Alfred Russel Wallace: The Forgotten Evolutionist
In the Malay Archipelago
The final part of my research took me to Malaysia and Indonesia, known to Wallace as the Malay Archipelago. Here I was accompanied by my collaborator, Dr George Beccaloni of the Natural History Museum, London. Wallace was particularly impressed by the sudden difference in bird families he encountered when he sailed some twenty miles east of the island of Bali and landed on Lombok. On Bali the birds were related to those of the larger islands to the north Java, Sumatra and mainland Malaysia. However, on Lombok the birds were related to those of the east and south New Guinea and Australia. He marked the channel between Bali and Lombok and beyond, to divide the two great zoogeographic regions of the Oriental and the Australian now known as The Wallace Line.
My planned work was to collect a series of sea water samples at regular intervals, on a section charting the assumed passage of the Line through the Bali Lombok Straits. This was a methodical process, collecting one hundred samples, structured around time intervals and GPS readings. Further work was made at Santubong, Sarawak, Borneo where Wallace wrote the 1855 paper. I spent additional time on the very small island of Mesa, two hours passage out of Labuan Bajo, Flores. The island is only two hectares in area. This island is not for those who seek comfort. I stayed with a family, the man of the house I had met on the Island of Komodo. This was a stilt-house built on low sand only 1 metre above normal sea level. I slept on the hard floor boards and joined the family for meals of fried dried fish and rice, twice a day. Originally, I did hang my hammock as planned, strung up diagonally across the front room, but on gently getting in the hammock, the lightly constructed house was stressed and I feared it may well collapse!!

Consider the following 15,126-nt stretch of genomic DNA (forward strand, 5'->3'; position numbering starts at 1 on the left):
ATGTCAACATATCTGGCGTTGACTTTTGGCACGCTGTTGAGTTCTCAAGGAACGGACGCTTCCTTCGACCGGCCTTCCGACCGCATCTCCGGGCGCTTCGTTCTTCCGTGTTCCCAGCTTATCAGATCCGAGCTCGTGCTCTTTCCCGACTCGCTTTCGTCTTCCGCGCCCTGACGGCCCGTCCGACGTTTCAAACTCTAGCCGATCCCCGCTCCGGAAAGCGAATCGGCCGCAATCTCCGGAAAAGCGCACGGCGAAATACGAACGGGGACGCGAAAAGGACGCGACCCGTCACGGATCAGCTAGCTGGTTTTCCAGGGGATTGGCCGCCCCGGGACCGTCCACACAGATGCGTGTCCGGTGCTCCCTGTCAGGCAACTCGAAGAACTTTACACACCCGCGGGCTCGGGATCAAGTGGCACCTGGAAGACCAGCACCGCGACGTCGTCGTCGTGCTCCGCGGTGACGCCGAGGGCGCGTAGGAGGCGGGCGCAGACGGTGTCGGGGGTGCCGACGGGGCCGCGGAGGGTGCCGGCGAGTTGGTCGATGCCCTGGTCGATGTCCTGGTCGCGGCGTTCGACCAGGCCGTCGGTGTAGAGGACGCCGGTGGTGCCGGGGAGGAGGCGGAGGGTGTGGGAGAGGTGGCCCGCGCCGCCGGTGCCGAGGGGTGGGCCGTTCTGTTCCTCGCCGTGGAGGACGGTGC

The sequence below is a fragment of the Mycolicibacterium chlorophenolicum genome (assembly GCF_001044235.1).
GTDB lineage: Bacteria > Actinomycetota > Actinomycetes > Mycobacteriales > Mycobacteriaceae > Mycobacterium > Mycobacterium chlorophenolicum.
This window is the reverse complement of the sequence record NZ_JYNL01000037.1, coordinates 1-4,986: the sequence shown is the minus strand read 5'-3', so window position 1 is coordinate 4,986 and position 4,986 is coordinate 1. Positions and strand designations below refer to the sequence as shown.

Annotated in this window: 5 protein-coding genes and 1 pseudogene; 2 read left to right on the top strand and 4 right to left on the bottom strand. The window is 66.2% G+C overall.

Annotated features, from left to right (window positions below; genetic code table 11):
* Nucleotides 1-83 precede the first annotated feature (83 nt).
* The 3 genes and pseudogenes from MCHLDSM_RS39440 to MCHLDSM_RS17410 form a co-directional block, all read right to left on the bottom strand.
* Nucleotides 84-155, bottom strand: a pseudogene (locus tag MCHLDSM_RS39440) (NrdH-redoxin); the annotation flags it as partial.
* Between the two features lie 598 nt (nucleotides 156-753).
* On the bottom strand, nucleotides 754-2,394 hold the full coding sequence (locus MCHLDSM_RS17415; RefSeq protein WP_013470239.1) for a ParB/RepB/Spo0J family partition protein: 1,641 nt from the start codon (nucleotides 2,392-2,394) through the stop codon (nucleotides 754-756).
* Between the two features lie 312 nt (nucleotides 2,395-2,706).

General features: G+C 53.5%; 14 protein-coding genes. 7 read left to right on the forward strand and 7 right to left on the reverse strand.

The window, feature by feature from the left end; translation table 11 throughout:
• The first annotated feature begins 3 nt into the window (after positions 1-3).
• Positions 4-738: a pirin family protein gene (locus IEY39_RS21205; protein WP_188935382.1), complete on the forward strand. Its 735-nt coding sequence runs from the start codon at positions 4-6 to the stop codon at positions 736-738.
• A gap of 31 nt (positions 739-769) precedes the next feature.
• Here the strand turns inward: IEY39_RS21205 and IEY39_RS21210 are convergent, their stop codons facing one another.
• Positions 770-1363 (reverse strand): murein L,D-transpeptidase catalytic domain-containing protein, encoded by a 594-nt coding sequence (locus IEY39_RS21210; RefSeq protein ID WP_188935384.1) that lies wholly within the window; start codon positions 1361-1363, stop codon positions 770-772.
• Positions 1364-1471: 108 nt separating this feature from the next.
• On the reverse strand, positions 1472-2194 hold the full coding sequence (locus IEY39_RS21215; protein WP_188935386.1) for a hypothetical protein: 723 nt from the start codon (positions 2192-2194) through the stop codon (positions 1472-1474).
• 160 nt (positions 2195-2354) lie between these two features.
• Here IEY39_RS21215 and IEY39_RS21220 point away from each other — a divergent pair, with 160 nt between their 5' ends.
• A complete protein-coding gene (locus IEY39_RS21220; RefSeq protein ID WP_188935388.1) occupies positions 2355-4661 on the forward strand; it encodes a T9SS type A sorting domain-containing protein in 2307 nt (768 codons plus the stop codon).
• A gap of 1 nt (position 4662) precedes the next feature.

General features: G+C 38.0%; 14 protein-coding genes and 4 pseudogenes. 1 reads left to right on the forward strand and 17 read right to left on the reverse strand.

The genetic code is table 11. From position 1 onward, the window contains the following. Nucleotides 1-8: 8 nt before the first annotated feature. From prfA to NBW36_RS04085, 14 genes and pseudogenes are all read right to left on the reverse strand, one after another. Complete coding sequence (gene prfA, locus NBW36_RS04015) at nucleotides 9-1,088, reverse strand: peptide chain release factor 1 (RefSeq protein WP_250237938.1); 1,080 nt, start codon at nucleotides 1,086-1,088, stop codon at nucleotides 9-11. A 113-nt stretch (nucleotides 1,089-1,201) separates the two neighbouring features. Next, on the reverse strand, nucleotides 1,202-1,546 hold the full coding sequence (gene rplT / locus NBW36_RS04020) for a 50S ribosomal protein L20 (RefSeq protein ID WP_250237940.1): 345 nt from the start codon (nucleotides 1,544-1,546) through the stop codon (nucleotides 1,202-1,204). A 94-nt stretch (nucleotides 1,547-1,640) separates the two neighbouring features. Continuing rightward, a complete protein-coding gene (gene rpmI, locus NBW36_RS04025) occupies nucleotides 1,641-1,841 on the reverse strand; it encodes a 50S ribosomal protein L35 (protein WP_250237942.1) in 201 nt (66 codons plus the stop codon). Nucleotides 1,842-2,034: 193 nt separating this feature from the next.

I paid my hosts in provisions, 20kgs of rice, 2kgs coffee, 5kgs sugar, 1kg salt, treats for the children, 75l of bottled water, of which, in the dry season, there was no supply on the island.
Sadly, time and funding constraints did not permit a visit to Ternate where Wallace wrote the 1858 paper. This is for another time.
Fred Langford Edwards, October 2009
Find out more
|Introduction||The Specimens||In the Amazon Basin|
|In the Malay Archipelago||Biography|